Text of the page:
When I look back through my own journals I see that when I'm feeling crazed and heartbroken I write a dozen pages a day and when times are great I hardly write a word for a couple months. I think folks are most likely to put pen to paper when they're hurting--so that's why the lion's share of found stuff seems to be forged from pain.
CC: You are simply put, a rock star of the caliber of Winger and Motley Crue when it comes to finding discarded items. What is your most impressive find?
DR: It's a crayon drawing of a pretty green hillside, and on the hillside there's a gigantic cross skewering a profusely-bleeding stick figure, and a caption at the bottom that says in big block letters, "Yankees in 5." Inexplicable!
CC: There are collectors of found items (shopping lists, family Christmas photos) who have a private stash. Could you comment on some of the people that you have run into in your travels.
DR: I've been absolutely floored by the dedication of some of these finders--people who've been doing this since before I was born, folks who'll bring a boiling pot of water outside in winter to delicately extract a note they've discovered frozen into the sidewalk ice. The most exciting thing for me to see is that there are so many of us, such a huge community of people who get inspired and giddy over found stuff. And the hard-core finders defy categorization--they are housewives, homeless teens, CEOs, farmers, professional athletes, Denny's waitresses, Navy Seals, skate punks, and senior citizens.
CC: A good find gives you the rare chance to look into another person's life. Have you discovered that most folks are dealing with the same issues (work, love, betrayal, good pumpkin pie)?
DR: Yes. It's always a rush for me to recognize that even folks who seem to be leading very different lives than me still seem to be grappling with so many of the same things. Reading these found notes, I end up feeling connected to all people. We're all sharing this same wild experience of being human.
CC: Another question about the submission process, do you feel that some items you receive are too good to be true and must have been forged? I am thinking of the television show in the mid-nineties where people sent in home videos of funny moments, but near the end of the series they all become men purposely allowing children to toss a baseball at there groin.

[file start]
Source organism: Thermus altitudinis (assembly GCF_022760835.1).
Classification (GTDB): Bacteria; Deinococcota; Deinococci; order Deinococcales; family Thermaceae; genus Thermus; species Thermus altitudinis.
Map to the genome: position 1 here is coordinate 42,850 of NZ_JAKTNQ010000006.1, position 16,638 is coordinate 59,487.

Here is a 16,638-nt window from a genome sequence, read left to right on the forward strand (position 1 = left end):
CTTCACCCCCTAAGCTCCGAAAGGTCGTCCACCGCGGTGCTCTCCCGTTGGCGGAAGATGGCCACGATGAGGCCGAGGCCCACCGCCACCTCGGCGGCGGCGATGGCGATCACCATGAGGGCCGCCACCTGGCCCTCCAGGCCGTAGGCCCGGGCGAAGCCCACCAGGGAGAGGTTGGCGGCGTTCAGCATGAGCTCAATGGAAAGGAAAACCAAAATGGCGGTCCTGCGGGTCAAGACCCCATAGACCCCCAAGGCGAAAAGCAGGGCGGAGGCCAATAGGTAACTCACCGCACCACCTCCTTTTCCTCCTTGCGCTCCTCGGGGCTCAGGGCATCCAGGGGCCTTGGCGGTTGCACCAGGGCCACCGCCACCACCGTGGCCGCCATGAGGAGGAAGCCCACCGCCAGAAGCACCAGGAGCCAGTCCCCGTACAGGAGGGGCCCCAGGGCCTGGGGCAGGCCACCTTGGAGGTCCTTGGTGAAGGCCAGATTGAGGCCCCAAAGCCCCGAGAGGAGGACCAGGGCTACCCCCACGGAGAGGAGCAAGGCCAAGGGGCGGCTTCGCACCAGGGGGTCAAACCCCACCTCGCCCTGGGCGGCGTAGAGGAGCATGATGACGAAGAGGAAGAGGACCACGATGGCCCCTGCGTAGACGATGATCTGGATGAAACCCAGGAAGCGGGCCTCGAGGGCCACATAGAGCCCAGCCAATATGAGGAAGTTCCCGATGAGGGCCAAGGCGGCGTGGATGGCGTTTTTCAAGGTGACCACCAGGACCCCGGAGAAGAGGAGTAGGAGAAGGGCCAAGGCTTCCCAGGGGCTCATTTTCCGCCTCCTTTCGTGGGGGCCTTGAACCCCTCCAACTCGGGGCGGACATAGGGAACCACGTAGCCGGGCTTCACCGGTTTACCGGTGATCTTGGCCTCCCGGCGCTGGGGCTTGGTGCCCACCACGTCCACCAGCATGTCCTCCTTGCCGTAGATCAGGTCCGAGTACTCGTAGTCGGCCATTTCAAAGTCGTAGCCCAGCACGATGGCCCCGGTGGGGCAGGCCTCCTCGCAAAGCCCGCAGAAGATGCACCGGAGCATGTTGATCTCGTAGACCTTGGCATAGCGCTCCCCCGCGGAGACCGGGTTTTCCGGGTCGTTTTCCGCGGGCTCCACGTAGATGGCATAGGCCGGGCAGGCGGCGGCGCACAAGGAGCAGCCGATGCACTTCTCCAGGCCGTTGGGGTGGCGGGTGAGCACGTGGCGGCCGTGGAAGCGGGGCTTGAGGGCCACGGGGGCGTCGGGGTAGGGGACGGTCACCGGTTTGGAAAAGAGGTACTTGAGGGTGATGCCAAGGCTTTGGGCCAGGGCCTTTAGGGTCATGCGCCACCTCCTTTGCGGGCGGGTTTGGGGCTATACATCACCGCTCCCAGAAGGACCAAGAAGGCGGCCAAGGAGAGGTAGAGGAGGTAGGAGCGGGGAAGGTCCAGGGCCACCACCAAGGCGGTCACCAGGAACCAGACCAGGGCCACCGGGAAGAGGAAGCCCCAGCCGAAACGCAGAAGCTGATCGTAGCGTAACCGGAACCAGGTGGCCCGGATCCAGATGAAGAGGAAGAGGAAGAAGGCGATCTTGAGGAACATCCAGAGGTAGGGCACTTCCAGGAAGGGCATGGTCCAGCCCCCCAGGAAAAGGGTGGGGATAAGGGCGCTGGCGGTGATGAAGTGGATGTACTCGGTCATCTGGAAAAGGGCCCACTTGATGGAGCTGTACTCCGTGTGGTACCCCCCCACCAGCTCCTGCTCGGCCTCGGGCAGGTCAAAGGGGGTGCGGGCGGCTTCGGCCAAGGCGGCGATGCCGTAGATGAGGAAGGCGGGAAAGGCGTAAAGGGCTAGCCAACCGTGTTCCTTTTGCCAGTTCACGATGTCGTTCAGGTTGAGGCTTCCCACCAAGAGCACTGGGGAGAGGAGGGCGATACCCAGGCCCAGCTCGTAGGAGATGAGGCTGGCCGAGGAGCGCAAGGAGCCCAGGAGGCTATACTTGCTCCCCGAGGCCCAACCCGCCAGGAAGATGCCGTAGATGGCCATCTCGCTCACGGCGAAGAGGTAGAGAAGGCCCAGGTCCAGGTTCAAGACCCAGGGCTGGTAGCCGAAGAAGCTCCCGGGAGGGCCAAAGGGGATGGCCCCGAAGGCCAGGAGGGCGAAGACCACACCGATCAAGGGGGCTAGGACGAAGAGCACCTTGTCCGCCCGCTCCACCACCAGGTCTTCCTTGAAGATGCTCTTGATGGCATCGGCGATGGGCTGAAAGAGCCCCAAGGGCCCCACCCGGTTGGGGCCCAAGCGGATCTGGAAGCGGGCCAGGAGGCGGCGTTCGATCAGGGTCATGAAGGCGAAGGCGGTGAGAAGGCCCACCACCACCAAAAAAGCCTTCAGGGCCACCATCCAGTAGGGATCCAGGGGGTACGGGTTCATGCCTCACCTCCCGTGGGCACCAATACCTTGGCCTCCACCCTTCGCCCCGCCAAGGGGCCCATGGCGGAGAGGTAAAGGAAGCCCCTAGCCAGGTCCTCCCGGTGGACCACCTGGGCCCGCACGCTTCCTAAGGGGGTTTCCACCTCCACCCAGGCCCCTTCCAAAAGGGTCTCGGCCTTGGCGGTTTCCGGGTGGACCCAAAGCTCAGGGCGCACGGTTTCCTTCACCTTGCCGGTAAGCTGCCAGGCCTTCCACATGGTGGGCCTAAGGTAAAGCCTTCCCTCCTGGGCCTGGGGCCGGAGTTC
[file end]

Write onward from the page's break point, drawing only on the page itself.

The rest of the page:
DR: The ones that are to good to be true are true. See, truth is stranger than fiction. The couple of fakes we've gotten were easy to spot because they simply weren't weird enough. Our policy of drawing and quartering all hoax-sters has also been an effective deterrent.
CC: What is next for Davy Rothbart and Found magazine?
DR: This Nation of Millions tour is gonna be unbelievable. I can't wait to see what people all around the country have been finding. Then I'm just gonna keep putting out Found collections every 6 to 12 months. Next year we may do a nice color book with some of our all-time favorite finds. And a CD which'll have great Found audio bits, plus some fantastic bands playing songs they've written based on Found notes. Meanwhile, I'm doing some more of my own writing, some more pieces for This American Life, working on a rap album, and finishing up my documentary film about a 9 year-old boy in South-East Washington D.C. named Emmanuel Durant, Jr. I hope to show that around the country next fall. All of these projects feel related to Found--each one's an attempt to capture people's stories.
Davy Rothbart is an all around nice guy and the creator of Found Magazine. He is best known for his role as the skinny kid in Curly Sue with James Belushi. He is currently working on Found the Musical, it is very loud and from what I hear will certainly tap into the teen/young adult market.